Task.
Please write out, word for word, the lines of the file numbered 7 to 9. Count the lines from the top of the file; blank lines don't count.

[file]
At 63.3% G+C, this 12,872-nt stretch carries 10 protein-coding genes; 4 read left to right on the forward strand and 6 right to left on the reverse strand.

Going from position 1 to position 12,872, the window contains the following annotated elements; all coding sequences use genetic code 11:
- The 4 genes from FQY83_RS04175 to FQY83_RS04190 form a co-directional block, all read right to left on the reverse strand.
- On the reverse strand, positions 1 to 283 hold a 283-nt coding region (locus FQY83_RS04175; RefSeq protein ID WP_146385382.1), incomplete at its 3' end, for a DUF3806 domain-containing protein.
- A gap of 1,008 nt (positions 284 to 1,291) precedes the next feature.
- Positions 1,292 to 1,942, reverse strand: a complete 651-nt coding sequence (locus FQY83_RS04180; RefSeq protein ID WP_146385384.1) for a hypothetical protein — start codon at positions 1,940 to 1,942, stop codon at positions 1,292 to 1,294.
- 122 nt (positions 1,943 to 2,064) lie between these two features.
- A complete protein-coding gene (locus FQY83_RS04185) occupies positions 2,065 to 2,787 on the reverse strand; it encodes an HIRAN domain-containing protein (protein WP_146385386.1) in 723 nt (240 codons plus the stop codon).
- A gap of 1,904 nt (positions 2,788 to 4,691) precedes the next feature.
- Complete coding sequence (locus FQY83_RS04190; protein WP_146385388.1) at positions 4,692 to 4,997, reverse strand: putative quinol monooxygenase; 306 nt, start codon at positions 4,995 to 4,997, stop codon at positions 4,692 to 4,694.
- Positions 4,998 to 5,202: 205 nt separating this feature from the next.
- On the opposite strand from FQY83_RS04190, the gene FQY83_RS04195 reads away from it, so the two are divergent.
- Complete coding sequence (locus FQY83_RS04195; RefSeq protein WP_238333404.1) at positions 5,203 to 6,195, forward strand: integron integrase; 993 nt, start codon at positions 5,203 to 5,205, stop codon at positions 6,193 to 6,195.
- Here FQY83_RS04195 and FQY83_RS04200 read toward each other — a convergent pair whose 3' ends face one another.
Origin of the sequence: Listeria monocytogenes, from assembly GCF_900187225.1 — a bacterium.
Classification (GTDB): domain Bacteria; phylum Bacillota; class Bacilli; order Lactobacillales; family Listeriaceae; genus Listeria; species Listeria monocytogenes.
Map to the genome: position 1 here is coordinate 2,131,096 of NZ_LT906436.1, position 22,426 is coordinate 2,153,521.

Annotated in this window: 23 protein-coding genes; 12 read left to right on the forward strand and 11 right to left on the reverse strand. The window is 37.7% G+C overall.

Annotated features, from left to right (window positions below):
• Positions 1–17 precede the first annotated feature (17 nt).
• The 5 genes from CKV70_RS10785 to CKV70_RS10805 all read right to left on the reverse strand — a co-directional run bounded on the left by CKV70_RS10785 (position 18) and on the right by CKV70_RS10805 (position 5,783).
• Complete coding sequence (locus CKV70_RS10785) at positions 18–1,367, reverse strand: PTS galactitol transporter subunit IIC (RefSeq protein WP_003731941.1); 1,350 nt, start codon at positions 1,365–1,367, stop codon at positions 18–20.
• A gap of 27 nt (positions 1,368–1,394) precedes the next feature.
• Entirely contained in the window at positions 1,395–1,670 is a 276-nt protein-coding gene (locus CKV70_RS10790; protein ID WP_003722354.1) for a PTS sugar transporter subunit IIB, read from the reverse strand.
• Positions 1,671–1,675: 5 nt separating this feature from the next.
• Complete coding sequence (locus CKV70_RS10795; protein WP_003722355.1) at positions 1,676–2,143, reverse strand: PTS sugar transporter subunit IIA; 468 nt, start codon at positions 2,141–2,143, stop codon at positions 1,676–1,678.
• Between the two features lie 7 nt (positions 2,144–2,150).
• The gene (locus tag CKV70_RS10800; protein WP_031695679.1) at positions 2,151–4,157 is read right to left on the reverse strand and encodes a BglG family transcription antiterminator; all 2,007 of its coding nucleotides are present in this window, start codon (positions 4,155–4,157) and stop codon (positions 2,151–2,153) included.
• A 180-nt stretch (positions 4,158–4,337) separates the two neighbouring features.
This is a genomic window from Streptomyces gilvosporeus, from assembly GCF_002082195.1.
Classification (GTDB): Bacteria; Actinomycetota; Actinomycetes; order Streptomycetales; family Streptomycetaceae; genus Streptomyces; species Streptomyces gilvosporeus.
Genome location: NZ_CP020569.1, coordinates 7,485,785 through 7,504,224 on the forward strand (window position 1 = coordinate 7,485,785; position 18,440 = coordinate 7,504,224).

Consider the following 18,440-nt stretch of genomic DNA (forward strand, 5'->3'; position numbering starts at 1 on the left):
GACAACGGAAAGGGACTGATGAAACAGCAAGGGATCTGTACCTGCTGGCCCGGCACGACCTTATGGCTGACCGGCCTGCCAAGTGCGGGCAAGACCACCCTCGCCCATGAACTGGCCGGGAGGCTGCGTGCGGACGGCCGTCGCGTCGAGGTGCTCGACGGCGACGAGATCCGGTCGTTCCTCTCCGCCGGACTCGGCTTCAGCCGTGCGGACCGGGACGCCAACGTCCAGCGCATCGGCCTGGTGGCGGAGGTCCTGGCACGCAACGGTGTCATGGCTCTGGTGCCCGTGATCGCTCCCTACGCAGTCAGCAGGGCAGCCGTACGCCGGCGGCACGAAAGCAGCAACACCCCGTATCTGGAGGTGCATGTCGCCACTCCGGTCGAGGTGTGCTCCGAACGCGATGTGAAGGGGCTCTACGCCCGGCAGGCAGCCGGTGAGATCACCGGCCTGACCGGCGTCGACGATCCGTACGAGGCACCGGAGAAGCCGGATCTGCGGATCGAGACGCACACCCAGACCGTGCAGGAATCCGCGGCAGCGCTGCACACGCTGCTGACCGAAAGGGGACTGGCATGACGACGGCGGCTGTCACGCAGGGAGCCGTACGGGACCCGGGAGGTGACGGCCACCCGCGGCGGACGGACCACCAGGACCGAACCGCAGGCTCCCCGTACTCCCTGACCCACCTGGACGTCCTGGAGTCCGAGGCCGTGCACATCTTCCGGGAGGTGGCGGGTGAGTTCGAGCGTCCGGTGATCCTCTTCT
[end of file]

- 122 nt (positions 1,943 to 2,064) lie between these two features.
- A complete protein-coding gene (locus FQY83_RS04185) occupies positions 2,065 to 2,787 on the reverse strand; it encodes an HIRAN domain-containing protein (protein WP_146385386.1) in 723 nt (240 codons plus the stop codon).
- A gap of 1,904 nt (positions 2,788 to 4,691) precedes the next feature.